Standups, aka your daily status update meetings in agile software development, drive teamwork and transparency. They foster knowledge transfer between devs and keep everyone on the same page. For a standup meeting to be really effective, however, certain constraints have to be met. These, among others, include strict timing.
Standups usually clock in at just 10 minutes, and not keeping tight reins on the time box can make the meetings tedious and ineffective. Since the amount of detail in status updates may get out of hand at times, the timing rule is particularly difficult (but not impossible!) to enforce.
How it should look
Ideally, a standup should take just 10 minutes (well, 15 at most). To keep it this short (and effective), make sure you stick just to three basic questions for every person:
The actual reason standups are so short is that it keeps people in maximum focus just before everyone disperses to their desks. This is also why people, rather than sitting down, meet standing up — this position naturally causes physical discomfort when the meeting stretches out for too long. Which is good.
Standups should be small, too. There is no specific recommendation for the number of people, though. Understandably, however, having 100 people speak one after another would never fit in a 15-minute time-frame. A standup is a time when all devs give their status reports on the tasks from the previous day and compare real-time against estimated hours. They also say which tasks they’re going to do during the day.
What happens if standups take too long
Understandably, when a standup meeting spins out of control and takes a tad too long, people lose focus. And getting drained of energy is a really bad way to start off the day. We’ve all been there: our minds wander in long lectures or meetings, and there is not much we can do about it other than keeping the meetings short and concise.
Nothing kills your enthusiasm more than listening to colleagues droning about their stuff for too long. This may result in your peeps not liking standups all that much. They may consider them as taking up the precious time they might otherwise spend on actual day-to-day work. The result? Developers start to hate the project manager and ultimately, the morale of the team drops.
This means you are doing your standups wrong.
Why standups take too long
1. Lack of preparation
As the main culprit, there is a lack of preparation. People can’t remember what they were doing the day before, and would rather plan current tasks ad-hoc. This is natural but only takes some practice to eliminate.
When your team members bring computers and smartphones, you are certainly doing it wrong. This is distracting. Unless it’s absolutely necessary, don’t bring your devices.
3. Taking notes or recording
Bringing laptops is not just bad because it distracts people. Laptops in a standup meeting usually involve taking some notes. And people always involuntarily stop memorizing once they know they can read it later. This happens even when just one person takes the notes. Anyway, typing is much more time-consuming than just listening carefully. Remember: a standup is not a dictation session. This is no time for taking minutes, or worse, repeating stuff several times for the slow typers.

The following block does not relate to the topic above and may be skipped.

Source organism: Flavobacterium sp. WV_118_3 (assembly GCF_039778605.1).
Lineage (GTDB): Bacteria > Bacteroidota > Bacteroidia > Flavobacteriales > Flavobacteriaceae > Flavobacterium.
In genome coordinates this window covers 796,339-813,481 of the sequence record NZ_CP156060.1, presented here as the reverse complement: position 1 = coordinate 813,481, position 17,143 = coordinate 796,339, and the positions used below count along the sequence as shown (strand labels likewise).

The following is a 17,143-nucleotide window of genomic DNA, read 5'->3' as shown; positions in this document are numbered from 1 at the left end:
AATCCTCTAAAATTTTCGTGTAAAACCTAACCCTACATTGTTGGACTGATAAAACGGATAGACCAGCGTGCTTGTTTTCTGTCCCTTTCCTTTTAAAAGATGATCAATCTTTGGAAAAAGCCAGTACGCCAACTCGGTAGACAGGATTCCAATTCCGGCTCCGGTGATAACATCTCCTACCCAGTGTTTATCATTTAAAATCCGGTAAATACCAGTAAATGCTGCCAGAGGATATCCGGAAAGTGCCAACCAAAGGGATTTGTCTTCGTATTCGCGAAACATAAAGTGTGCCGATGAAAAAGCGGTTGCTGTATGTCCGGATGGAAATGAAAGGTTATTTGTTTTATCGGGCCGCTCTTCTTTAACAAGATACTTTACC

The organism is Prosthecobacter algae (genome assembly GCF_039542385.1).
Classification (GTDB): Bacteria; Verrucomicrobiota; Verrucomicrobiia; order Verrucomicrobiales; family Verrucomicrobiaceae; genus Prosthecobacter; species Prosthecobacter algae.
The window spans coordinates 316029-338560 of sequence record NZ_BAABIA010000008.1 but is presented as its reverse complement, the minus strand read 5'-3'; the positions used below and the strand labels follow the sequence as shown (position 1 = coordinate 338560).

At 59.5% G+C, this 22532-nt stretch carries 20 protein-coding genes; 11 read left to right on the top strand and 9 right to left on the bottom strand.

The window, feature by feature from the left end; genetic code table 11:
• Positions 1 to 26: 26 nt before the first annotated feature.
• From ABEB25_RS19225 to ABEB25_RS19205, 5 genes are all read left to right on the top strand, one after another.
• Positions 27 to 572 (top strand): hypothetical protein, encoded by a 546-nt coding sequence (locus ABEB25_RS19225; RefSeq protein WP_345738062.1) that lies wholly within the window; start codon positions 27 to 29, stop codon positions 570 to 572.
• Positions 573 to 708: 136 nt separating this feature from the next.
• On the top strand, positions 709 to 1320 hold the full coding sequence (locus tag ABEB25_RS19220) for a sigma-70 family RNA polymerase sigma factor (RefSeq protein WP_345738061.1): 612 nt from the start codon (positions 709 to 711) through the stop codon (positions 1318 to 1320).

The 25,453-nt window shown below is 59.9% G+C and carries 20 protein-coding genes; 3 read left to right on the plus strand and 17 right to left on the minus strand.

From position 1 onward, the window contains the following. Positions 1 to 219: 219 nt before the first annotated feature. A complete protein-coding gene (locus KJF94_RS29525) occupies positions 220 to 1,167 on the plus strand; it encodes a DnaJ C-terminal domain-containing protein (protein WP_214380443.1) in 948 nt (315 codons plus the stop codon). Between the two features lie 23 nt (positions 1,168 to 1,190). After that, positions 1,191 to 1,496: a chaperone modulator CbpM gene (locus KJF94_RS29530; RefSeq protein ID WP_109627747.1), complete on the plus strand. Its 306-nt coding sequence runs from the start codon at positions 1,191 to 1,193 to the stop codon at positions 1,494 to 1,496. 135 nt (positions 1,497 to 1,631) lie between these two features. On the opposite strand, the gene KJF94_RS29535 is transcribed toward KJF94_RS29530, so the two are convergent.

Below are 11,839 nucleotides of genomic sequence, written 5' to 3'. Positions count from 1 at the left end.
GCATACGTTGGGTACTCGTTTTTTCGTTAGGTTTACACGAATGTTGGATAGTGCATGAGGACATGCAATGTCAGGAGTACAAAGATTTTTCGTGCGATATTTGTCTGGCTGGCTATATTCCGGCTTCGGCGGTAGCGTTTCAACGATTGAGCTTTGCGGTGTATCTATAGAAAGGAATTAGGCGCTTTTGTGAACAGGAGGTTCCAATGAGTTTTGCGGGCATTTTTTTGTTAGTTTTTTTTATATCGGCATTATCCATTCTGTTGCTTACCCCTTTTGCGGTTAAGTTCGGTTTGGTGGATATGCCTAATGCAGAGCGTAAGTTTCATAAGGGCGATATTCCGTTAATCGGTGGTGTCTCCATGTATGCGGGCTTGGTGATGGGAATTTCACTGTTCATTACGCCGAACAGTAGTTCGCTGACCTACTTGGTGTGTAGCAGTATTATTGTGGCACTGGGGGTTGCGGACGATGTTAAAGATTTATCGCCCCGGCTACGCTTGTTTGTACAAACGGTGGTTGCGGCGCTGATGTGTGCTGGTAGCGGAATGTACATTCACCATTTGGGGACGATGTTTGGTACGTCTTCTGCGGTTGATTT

4. Discussing big problems
Don’t bring up problems during the standup. Since the standup session should take just 15 minutes at most, discussing major challenges in detail is a bad idea and may result in people losing focus. This may also exclude a part of the team from the discussion, simply because the problem concerns just one developer and the PM.
Problems should be solved immediately and directly between respective team members, even if it means holding a separate meeting dedicated to it (after the standup).
What should the Project Manager do to make standups shorter
1. Cut off topics
But do it with all which are irrelevant or might consume way too much of your precious time. Issues which need special attention should be “taken offline” (outside the standup) for further discussion. Nominate people to deal with the issue, and move on to the next person.
2. Prioritize tasks
Make it a good practice in all your meetings. Teach others to do the same. To facilitate this, always come to the meeting with a prepared list of questions you want to ask your devs. Do not over-analyse problems. Follow the simple, standard standup template as much as you can. Encourage I’ve done this and I have a problem with that type of communication.
3. Hold your standups same place, and same time
Don’t waste time on changing the time and location of your meeting, and informing all participants about it. Make sure the time and place suits everyone, but do not change it too often. Keep it simple: same time and place will foster coming on time and attendance. Do not wait for latecomers, to encourage punctuality.
4. Do not waste time on deciding who should speak first
To make it easier, you can choose a simple, consistent method of choosing the person who starts every meeting. The last arrival speaks the first rule is a good idea, but only one of many possible methods.
5. Signpost the end of your standup
Do not expect everyone to know when the meeting is over. Once the last person has spoken, cut in with an energizing phrase like Thanks, guys. Good luck! Treat it as an off-to-work hand-stack. Without proper signposting in place, the standup may end on an awkward, low-energy note. You don’t want this to happen, right?
The conclusion is simple: in standups, there is no time to waste the time. The tips above are not very difficult to implement but can make a huge difference to your daily team meetings.
So what other obstacles are impeding your progress? Off to work!